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Earliest Known Photograph of an American First Lady

The National Portrait Gallery has purchased an 1846 daguerreotype of Dolley Madison.

1846 portrait of Dolley Madison
A circa 1846 portrait of Dolley Madison | Sotheby's

Three years before her death in 1849 at age 81, Dolley Madison posed for photographer John Plumbe Jr. at his studio in Washington, D.C. The former first lady wears a crocheted shawl and one of her famous turbans, carefully arranged to cover most of her dark curls.

A surviving daguerreotype from this 1846 sitting recently resurfaced and has been identified as the earliest known photograph of an American first lady. The portrait went up for auction last week at Sotheby’s, where it fetched more than six times its estimated value of $50,000 to $70,000.

The Smithsonian’s National Portrait Gallery paid $456,000 for the daguerreotype, which will now be placed in the museum’s permanent collection alongside the earliest known photograph of a United States president: an 1843 portrait of John Quincy Adams, acquired at auction for $360,500 in 2017.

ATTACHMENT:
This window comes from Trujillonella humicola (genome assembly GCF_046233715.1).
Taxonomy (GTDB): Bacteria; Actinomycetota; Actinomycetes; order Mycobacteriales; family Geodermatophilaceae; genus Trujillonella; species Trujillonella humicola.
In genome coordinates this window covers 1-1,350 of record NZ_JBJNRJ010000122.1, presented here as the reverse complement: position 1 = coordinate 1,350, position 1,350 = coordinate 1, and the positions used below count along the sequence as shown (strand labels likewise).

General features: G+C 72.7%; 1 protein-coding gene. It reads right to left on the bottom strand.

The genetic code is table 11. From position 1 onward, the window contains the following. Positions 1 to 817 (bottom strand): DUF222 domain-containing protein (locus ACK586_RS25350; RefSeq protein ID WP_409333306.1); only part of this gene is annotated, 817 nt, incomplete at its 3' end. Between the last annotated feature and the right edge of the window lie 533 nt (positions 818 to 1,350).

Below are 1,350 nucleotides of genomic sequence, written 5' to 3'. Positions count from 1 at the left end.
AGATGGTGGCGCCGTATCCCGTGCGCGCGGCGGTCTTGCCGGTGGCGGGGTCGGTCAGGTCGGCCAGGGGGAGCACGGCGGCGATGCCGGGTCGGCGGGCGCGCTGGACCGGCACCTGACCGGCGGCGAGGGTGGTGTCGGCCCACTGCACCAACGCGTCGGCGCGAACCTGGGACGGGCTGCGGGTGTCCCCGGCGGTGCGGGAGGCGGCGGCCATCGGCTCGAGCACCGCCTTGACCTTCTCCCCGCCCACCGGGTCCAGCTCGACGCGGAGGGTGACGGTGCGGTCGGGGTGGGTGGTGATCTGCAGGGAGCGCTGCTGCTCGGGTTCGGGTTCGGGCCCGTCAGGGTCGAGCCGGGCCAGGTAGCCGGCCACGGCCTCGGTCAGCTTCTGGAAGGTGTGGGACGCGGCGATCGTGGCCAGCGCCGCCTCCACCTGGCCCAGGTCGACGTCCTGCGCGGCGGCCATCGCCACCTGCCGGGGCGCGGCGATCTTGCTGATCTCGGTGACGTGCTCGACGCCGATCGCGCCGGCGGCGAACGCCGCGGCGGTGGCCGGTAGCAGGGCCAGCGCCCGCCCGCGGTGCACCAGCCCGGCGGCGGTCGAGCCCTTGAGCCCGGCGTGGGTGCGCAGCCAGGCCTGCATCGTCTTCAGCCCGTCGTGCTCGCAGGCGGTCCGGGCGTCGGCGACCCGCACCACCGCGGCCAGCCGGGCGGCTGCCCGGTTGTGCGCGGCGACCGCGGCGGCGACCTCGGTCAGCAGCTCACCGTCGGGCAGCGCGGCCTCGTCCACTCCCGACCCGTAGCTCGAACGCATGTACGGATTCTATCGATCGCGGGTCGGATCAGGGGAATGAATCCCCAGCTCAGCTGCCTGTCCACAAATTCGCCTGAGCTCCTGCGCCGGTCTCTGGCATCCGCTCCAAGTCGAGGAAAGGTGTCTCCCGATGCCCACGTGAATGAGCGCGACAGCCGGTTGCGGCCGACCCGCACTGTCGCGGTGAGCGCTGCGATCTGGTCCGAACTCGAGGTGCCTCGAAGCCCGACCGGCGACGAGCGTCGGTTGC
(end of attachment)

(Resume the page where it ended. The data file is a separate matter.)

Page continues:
Dolley served as first lady from 1809 to 1817. The wife of the U.S.’s fourth president, James Madison, Dolley “pretty much created” the role of first lady, “setting the bar upon which all [of her successors] have been judged,” the National Women’s History Museum notes online. She hosted politicians from across the political spectrum at the White House, encouraging the nation’s leaders to put their differences aside in social settings, and she established the first lady’s unofficial duty as hostess. When Dolley died in 1849, President Zachary Taylor eulogized her as “the first lady of the land for half a century.”


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